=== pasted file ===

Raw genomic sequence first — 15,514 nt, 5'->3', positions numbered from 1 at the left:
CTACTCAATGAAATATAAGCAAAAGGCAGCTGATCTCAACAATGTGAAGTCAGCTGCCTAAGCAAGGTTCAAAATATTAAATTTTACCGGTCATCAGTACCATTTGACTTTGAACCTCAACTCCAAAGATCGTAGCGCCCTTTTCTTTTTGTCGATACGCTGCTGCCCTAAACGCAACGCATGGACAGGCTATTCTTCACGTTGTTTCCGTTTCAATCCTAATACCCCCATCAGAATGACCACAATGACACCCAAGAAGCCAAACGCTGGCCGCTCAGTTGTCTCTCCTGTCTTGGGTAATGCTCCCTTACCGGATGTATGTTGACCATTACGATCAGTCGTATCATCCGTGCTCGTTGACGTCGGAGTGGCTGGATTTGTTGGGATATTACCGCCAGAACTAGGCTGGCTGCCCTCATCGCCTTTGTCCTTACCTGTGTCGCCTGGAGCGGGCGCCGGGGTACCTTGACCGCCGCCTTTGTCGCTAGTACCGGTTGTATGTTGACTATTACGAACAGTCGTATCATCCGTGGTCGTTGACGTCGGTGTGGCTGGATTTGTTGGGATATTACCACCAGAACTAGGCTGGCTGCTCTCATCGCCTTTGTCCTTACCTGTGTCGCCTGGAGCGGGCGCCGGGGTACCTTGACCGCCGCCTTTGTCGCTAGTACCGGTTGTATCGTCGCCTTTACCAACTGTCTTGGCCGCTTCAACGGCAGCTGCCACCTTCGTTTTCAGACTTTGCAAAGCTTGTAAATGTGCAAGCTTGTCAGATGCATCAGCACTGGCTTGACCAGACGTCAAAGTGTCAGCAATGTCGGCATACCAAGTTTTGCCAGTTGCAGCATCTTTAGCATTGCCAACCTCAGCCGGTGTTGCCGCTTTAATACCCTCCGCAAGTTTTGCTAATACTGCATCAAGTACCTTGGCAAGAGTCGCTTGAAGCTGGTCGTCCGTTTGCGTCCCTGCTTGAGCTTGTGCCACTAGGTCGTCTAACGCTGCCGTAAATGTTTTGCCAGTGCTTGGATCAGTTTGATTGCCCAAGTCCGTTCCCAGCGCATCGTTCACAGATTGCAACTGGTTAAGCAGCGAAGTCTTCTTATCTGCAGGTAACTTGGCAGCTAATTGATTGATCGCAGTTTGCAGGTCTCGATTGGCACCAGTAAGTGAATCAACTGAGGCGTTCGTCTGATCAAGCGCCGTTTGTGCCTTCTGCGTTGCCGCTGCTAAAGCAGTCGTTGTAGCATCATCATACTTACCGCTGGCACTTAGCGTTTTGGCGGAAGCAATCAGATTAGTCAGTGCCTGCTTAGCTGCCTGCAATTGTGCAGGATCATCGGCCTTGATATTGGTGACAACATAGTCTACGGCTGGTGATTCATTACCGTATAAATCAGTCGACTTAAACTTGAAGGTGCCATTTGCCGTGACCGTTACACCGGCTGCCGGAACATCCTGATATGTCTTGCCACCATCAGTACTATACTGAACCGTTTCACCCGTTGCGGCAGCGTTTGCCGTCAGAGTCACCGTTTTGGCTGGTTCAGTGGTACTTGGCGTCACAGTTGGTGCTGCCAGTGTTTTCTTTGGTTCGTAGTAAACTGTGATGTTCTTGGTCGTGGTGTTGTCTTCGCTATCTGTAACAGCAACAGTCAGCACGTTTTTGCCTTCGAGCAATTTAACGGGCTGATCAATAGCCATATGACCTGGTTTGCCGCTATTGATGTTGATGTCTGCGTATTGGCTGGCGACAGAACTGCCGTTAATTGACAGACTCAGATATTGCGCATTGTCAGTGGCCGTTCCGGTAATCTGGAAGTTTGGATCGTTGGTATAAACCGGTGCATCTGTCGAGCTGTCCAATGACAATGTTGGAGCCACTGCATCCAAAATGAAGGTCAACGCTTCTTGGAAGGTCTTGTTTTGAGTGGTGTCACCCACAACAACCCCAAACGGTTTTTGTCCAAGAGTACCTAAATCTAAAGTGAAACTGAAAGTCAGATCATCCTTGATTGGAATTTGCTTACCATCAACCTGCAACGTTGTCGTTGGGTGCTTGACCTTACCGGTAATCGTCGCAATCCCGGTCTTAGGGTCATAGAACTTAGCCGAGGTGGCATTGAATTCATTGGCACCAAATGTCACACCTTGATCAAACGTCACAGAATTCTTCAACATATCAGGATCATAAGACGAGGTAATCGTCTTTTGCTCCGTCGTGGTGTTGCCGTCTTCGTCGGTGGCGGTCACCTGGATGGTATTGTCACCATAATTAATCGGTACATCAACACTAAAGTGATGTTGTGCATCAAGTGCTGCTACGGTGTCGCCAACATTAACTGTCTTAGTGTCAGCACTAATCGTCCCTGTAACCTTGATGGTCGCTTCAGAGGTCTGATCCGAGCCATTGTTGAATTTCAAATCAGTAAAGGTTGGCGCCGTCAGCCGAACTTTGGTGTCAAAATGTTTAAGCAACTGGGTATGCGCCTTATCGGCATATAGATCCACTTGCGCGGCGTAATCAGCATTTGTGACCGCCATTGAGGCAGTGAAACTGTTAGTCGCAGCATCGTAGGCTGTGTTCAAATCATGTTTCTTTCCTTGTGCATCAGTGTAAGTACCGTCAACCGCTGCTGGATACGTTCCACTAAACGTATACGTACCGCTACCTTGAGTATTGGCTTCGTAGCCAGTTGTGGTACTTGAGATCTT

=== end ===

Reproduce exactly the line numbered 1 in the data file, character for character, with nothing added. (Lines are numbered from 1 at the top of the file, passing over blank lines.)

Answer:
Raw genomic sequence first — 15,514 nt, 5'->3', positions numbered from 1 at the left: